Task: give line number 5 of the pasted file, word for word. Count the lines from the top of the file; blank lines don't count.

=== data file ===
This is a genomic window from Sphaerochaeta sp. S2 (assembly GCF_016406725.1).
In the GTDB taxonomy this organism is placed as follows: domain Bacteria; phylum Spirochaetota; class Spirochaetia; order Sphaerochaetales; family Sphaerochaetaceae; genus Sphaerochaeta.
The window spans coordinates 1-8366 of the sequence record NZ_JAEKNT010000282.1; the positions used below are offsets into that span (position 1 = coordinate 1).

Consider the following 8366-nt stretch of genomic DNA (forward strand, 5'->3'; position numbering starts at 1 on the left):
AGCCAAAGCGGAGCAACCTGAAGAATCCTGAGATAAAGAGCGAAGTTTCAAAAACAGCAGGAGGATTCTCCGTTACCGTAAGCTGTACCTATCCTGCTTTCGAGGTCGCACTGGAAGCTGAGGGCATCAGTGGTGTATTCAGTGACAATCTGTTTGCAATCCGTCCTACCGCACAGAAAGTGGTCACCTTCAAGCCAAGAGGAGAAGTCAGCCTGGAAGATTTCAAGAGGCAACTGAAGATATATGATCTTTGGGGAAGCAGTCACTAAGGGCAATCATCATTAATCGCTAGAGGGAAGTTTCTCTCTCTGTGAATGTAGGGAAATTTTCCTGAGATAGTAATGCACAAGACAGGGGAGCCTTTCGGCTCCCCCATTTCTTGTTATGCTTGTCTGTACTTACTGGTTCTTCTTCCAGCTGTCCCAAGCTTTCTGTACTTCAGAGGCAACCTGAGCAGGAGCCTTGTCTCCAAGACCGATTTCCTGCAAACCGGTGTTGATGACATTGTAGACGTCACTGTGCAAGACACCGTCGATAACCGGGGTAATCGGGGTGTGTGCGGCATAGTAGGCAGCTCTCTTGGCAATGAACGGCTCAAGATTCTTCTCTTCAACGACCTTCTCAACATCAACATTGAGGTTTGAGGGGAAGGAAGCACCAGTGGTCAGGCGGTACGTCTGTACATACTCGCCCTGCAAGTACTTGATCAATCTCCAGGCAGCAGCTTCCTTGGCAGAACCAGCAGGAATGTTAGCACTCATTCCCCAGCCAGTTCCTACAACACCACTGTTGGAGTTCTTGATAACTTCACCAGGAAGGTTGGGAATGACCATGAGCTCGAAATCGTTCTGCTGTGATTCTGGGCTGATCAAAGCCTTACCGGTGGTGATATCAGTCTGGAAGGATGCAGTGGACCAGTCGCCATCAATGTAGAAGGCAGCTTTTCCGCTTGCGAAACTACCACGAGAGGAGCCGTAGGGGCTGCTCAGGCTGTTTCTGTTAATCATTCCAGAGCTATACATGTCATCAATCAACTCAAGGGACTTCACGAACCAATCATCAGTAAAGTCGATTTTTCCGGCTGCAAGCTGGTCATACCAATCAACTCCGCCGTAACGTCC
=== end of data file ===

AGCCAAAGCGGAGCAACCTGAAGAATCCTGAGATAAAGAGCGAAGTTTCAAAAACAGCAGGAGGATTCTCCGTTACCGTAAGCTGTACCTATCCTGCTTTCGAGGTCGCACTGGAAGCTGAGGGCATCAGTGGTGTATTCAGTGACAATCTGTTTGCAATCCGTCCTACCGCACAGAAAGTGGTCACCTTCAAGCCAAGAGGAGAAGTCAGCCTGGAAGATTTCAAGAGGCAACTGAAGATATATGATCTTTGGGGAAGCAGTCACTAAGGGCAATCATCATTAATCGCTAGAGGGAAGTTTCTCTCTCTGTGAATGTAGGGAAATTTTCCTGAGATAGTAATGCACAAGACAGGGGAGCCTTTCGGCTCCCCCATTTCTTGTTATGCTTGTCTGTACTTACTGGTTCTTCTTCCAGCTGTCCCAAGCTTTCTGTACTTCAGAGGCAACCTGAGCAGGAGCCTTGTCTCCAAGACCGATTTCCTGCAAACCGGTGTTGATGACATTGTAGACGTCACTGTGCAAGACACCGTCGATAACCGGGGTAATCGGGGTGTGTGCGGCATAGTAGGCAGCTCTCTTGGCAATGAACGGCTCAAGATTCTTCTCTTCAACGACCTTCTCAACATCAACATTGAGGTTTGAGGGGAAGGAAGCACCAGTGGTCAGGCGGTACGTCTGTACATACTCGCCCTGCAAGTACTTGATCAATCTCCAGGCAGCAGCTTCCTTGGCAGAACCAGCAGGAATGTTAGCACTCATTCCCCAGCCAGTTCCTACAACACCACTGTTGGAGTTCTTGATAACTTCACCAGGAAGGTTGGGAATGACCATGAGCTCGAAATCGTTCTGCTGTGATTCTGGGCTGATCAAAGCCTTACCGGTGGTGATATCAGTCTGGAAGGATGCAGTGGACCAGTCGCCATCAATGTAGAAGGCAGCTTTTCCGCTTGCGAAACTACCACGAGAGGAGCCGTAGGGGCTGCTCAGGCTGTTTCTGTTAATCATTCCAGAGCTATACATGTCATCAATCAACTCAAGGGACTTCACGAACCAATCATCAGTAAAGTCGATTTTTCCGGCTGCAAGCTGGTCATACCAATCAACTCCGCCGTAACGTCC